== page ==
Saturday, February 13, 2016

No beer for you in Ocean City

Ocean City voters trounce the measure that would have allowed people to bring a bottle of wine or a six pack to dinner at a restaurant.

No beer for you in Ocean City

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Did I mention Ocean City is a great coffee town? I drive over the bridge all the time to get a drink in Ocean City, home of some of the finest lattes at the Jersey Shore. Alas, these same cafes that also serve dinner in the summer will not be able to draw the wine with grass-fed beef crowd now or any time soon. The BYOB measure that finally made the ballot was trounced by a 2 -1 margin Tuesday night by people in town who just want the town to stay the way it is: Dry, with a splash of your own alcohol from Circle Liquors in Somers Point. I guess I understand people don't want to mess with a good formula, and Ocean City has achieved an unassailable brand of family-friendly, founded on Methodist values. Pre-teens gather in hordes in the summer on the Boardwalk and I guess people didn't want any adults walking out of nearby restaurants with a glass or two of wine in them. I don't know, I wouldn't want Ocean City to be a place where liquor stores popped up, but BYOB seemed rather civilized.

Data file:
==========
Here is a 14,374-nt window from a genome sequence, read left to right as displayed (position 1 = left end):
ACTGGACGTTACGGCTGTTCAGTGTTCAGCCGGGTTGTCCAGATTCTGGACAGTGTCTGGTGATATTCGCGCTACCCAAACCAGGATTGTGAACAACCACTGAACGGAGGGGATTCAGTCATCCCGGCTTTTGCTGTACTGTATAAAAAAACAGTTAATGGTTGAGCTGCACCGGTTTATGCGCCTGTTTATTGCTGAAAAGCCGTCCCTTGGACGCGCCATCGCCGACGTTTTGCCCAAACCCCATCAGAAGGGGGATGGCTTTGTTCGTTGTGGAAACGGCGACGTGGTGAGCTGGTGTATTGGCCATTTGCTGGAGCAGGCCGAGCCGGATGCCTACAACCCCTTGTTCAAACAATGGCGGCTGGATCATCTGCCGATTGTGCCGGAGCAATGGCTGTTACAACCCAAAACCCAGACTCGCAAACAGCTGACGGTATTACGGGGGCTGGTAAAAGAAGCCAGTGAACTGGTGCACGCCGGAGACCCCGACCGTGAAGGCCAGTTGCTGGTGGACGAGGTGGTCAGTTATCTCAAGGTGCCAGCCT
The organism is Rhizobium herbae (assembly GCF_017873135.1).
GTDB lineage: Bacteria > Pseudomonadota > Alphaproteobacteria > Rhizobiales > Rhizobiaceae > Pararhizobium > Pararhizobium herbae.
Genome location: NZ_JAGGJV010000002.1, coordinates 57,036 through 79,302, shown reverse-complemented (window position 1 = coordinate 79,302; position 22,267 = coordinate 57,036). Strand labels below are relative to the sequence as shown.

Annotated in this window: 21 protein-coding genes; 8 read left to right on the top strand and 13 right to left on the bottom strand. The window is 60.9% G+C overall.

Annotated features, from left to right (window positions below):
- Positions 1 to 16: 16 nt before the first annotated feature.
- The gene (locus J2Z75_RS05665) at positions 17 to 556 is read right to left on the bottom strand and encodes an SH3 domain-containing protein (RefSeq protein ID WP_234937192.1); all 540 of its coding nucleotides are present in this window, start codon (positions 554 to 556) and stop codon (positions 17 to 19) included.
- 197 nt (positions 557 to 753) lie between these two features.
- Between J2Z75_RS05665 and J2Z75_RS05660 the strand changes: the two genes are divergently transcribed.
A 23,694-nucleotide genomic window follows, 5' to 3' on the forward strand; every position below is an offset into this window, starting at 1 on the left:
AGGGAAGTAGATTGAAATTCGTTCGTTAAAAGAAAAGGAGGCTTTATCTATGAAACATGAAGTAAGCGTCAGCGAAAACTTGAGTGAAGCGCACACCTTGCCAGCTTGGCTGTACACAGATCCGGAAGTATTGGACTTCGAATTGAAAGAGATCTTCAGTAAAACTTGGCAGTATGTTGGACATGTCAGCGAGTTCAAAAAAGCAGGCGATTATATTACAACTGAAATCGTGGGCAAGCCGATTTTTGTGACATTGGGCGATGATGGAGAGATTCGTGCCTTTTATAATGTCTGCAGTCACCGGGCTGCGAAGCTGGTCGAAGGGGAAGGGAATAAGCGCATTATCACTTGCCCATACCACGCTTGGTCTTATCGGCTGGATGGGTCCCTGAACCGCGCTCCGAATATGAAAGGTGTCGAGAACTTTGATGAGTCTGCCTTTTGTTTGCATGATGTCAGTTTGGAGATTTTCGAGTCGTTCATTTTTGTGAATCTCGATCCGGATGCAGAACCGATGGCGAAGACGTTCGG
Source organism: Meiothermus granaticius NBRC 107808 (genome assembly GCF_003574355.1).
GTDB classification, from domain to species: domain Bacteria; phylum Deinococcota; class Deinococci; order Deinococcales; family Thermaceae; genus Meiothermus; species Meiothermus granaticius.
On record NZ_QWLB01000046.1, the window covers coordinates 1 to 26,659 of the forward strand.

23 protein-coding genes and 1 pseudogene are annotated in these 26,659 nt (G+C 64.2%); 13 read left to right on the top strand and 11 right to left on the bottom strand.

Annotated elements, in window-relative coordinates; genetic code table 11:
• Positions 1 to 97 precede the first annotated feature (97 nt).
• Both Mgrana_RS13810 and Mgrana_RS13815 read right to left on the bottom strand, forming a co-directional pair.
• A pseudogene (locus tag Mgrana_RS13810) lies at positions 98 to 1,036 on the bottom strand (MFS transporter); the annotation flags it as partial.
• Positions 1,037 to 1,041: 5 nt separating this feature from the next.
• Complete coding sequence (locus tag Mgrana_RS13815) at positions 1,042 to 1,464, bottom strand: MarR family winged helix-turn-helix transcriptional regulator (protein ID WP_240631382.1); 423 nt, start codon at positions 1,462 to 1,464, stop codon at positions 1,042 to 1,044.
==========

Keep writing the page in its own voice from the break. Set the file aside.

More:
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About this blog

Inquirer staff writer Amy S. Rosenberg has covered Philly police, city neighborhoods, Ed Rendell as mayor, the Jersey shore, Atlantic City, Miss America and the psychology of Eagles fans. She moved to Ventnor on July 3, 1995, which makes her a local, but not really.

Inquirer Staff Writer Jacqueline L. Urgo has spent every summer of her life at the Jersey Shore, and has lived there year-round for nearly 30 years, even fulfilling one of her bucket list dreams by once living in a house by the sea.

Since 1990, she has covered the waterfront for The Inquirer — from the Atlantic to the Delaware Bay shore — and some of the mainland in between. Along the way, she amassed an encyclopedic knowledge of this tear-it-down-and-build-it-back-up region, delving into the history and the hype of a place with a lot of unexpected stories to tell.

Amy S. Rosenberg
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